Want to participate in a short research study? Help shape the future of investing tools and you could win a $250 gift card!
The goal of this article is to teach you how to use price to earnings ratios (P/E ratios). To keep it practical, we'll show how Banc of California, Inc.'s (NYSE:BANC) P/E ratio could help you assess the value on offer. Banc of California has a price to earnings ratio of 34.31, based on the last twelve months. In other words, at today's prices, investors are paying $34.31 for every $1 in prior year profit.
How Do You Calculate A P/E Ratio?
The formula for P/E is:
Price to Earnings Ratio = Share Price ÷ Earnings per Share (EPS)
Or for Banc of California:
P/E of 34.31 = $13.75 ÷ $0.40 (Based on the year to March 2019.)
Is A High P/E Ratio Good?
A higher P/E ratio implies that investors pay a higher price for the earning power of the business. That isn't a good or a bad thing on its own, but a high P/E means that buyers have a higher opinion of the business's prospects, relative to stocks with a lower P/E.
How Growth Rates Impact P/E Ratios
Companies that shrink earnings per share quickly will rapidly decrease the 'E' in the equation. Therefore, even if you pay a low multiple of earnings now, that multiple will become higher in the future. So while a stock may look cheap based on past earnings, it could be expensive based on future earnings.
Banc of California saw earnings per share decrease by 32% last year. And EPS is down 33% a year, over the last 3 years. This might lead to low expectations.
Does Banc of California Have A Relatively High Or Low P/E For Its Industry?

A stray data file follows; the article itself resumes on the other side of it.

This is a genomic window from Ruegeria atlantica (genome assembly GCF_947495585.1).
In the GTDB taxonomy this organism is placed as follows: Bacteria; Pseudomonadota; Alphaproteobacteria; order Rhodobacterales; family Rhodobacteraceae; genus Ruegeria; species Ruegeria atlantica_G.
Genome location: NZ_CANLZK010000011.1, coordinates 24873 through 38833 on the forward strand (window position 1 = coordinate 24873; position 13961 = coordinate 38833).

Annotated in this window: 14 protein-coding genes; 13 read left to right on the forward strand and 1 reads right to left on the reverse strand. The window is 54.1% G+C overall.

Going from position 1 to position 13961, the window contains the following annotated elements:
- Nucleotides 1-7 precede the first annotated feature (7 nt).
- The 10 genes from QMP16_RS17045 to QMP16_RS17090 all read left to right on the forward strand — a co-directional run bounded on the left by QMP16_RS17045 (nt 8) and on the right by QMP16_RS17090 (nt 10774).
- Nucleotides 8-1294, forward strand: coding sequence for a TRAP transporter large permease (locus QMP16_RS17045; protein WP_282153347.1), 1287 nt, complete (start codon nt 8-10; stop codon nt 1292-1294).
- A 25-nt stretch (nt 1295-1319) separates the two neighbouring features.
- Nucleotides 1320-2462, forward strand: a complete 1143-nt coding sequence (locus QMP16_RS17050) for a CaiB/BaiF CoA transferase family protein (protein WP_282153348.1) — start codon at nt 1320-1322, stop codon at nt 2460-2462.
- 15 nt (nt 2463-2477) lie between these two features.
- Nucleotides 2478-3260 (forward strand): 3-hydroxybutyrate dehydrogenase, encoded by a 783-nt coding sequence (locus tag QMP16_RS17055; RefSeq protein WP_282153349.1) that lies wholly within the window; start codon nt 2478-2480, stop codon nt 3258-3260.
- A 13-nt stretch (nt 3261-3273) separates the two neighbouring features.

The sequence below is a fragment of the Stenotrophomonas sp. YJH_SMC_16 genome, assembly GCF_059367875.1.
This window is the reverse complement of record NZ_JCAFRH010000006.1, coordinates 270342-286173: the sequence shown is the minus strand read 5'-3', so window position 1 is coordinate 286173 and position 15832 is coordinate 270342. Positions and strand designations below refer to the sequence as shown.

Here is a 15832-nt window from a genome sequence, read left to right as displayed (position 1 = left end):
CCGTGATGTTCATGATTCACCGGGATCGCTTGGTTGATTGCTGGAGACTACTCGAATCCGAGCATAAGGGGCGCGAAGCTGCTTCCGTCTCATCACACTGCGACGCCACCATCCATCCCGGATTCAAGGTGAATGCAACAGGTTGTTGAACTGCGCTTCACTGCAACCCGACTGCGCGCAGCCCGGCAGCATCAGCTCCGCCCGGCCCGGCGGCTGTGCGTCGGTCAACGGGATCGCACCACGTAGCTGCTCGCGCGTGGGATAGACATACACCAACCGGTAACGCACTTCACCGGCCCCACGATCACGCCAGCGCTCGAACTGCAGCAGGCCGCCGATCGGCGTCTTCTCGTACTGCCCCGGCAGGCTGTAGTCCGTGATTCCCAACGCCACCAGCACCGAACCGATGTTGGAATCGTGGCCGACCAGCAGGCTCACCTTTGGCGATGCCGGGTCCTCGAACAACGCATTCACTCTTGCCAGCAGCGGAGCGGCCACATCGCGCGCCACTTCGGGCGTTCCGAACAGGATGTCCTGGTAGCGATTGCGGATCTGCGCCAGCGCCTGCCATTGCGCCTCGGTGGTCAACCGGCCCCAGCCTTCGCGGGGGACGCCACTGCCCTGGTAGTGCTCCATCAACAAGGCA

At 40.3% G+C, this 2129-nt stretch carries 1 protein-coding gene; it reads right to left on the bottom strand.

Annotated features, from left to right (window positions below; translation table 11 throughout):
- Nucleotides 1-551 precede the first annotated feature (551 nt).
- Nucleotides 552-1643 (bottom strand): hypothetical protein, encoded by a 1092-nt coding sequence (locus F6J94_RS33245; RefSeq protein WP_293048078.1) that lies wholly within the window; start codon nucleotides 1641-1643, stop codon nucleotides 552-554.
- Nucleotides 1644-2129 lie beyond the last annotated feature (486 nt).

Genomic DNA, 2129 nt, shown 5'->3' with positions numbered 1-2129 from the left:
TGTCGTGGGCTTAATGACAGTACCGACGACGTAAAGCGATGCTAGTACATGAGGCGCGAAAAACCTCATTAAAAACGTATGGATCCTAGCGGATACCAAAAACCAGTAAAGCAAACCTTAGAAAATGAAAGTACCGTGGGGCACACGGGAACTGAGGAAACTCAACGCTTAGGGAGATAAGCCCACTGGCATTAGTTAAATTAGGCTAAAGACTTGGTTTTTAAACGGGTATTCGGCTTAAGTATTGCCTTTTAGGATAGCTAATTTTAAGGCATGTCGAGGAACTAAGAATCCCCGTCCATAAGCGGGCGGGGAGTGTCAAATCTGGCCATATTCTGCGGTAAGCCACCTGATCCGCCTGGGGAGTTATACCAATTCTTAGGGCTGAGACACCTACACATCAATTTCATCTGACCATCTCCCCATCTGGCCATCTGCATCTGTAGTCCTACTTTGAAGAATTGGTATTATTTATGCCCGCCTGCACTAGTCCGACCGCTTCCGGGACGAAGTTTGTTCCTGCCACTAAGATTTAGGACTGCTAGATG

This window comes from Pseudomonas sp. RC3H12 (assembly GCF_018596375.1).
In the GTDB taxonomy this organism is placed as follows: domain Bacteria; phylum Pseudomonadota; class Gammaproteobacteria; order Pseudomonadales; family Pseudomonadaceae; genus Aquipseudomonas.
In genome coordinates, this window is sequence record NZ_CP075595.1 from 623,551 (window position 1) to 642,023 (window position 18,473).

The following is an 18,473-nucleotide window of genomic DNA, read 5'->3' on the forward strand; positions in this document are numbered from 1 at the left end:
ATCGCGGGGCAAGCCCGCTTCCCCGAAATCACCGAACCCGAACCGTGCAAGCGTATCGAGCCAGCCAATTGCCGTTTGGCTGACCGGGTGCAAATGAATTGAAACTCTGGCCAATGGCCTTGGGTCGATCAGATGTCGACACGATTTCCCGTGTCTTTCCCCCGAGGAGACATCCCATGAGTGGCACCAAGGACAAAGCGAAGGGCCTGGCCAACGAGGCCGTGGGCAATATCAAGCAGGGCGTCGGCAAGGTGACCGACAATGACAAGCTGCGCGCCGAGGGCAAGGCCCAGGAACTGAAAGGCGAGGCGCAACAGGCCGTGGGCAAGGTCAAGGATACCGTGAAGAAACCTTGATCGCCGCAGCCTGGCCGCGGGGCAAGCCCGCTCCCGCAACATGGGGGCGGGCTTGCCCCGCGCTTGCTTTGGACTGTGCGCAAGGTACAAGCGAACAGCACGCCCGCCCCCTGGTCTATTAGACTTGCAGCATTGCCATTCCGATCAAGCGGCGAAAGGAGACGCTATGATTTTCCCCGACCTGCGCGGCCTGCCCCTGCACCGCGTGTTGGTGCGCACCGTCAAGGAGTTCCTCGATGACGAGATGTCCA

The P/E ratio indicates whether the market has higher or lower expectations of a company. You can see in the image below that the average P/E (12.9) for companies in the banks industry is lower than Banc of California's P/E.
Banc of California's P/E tells us that market participants think the company will perform better than its industry peers, going forward. The market is optimistic about the future, but that doesn't guarantee future growth. So investors should always consider the P/E ratio alongside other factors, such as whether company directors have been buying shares.
Don't Forget: The P/E Does Not Account For Debt or Bank Deposits
Don't forget that the P/E ratio considers market capitalization. Thus, the metric does not reflect cash or debt held by the company. Theoretically, a business can improve its earnings (and produce a lower P/E in the future) by investing in growth. That means taking on debt (or spending its cash).
While growth expenditure doesn't always pay off, the point is that it is a good option to have; but one that the P/E ratio ignores.
So What Does Banc of California's Balance Sheet Tell Us?
Banc of California's net debt is considerable, at 113% of its market cap. If you want to compare its P/E ratio to other companies, you must keep in mind that these debt levels would usually warrant a relatively low P/E.
The Bottom Line On Banc of California's P/E Ratio
Banc of California has a P/E of 34.3. That's higher than the average in the US market, which is 18.2. With significant debt and no EPS growth last year, shareholders are betting on an improvement in earnings from the company.
Investors should be looking to buy stocks that the market is wrong about. People often underestimate remarkable growth -- so investors can make money when fast growth is not fully appreciated. So this free visualization of the analyst consensus on future earnings could help you make the right decision about whether to buy, sell, or hold.
But note: Banc of California may not be the best stock to buy. So take a peek at this free list of interesting companies with strong recent earnings growth (and a P/E ratio below 20).
We aim to bring you long-term focused research analysis driven by fundamental data. Note that our analysis may not factor in the latest price-sensitive company announcements or qualitative material.
If you spot an error that warrants correction, please contact the editor at email@example.com. This article by Simply Wall St is general in nature. It does not constitute a recommendation to buy or sell any stock, and does not take account of your objectives, or your financial situation. Simply Wall St has no position in the stocks mentioned. Thank you for reading.